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The quality of the doctor-patient relationship is one of the most important health care system-related factors impacting adherence (Krueger et al., 2005). A good relationship between the patient and health care provider, which features encouragement and reinforcement from the provider, has a positive impact on adherence (Krueger et al., 2003). Poor provider communication concerning the benefits, instructions for use, and side effects of medications can also contribute to nonadherence, especially in older adults with memory problems (Vermiere et al., 2001).

More broadly, health care systems create barriers to adherence by limiting access to health care in the following ways: making appointments difficult to schedule; lacking continuity of provider care; using restrictive formularies and changing formularies; and through high drug costs, copayments, or both (Osterberg and Blaschke, 2005; Tabor and Lopez, 2004).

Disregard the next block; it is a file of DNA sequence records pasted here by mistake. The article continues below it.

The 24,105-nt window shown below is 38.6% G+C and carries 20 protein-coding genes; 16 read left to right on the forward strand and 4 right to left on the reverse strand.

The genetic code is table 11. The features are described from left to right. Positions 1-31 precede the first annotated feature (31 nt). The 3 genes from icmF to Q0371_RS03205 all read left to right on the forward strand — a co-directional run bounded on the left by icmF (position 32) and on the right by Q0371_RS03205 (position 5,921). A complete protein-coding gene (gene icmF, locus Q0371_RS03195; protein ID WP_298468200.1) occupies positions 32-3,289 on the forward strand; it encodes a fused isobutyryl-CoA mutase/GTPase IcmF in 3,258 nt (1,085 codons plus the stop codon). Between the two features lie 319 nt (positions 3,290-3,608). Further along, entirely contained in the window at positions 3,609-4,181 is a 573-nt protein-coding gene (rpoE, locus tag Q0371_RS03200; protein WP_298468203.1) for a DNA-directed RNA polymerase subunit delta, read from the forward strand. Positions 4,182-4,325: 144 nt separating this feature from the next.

Provider-patient relationship

Source: Krueger et al., 2005
Establish a positive, supportive, trusting relationship with the patient
Involve the patient in the decision-making process
Assess the patient's understanding of the illness and treatment
Clearly communicate the benefits of treatment
Involve the patient in setting treatment goals
Assess the patient's readiness to carry out the treatment plan
Identify and discuss any barriers or obstacles to adherence the patient may have and formulate strategies for overcoming them with the patient
Tailor medication regimens to the patient's daily routine
Reduce complexity of medication regimen
Provide appropriate follow-up care
Reward adherence and good or improving performance
Involve family members for social support
Provider communication

Source: Gottleib, 2000
Adopt a friendly rather than a business-like attitude
Spend some time conversing about nonmedical topics
Avoid medical jargon
Use short words and short sentences
Give clear instructions on the exact treatment regimen, preferably in writing
Repeat instructions
Make advice as specific and detailed as possible
Ask the patient to repeat what has to be done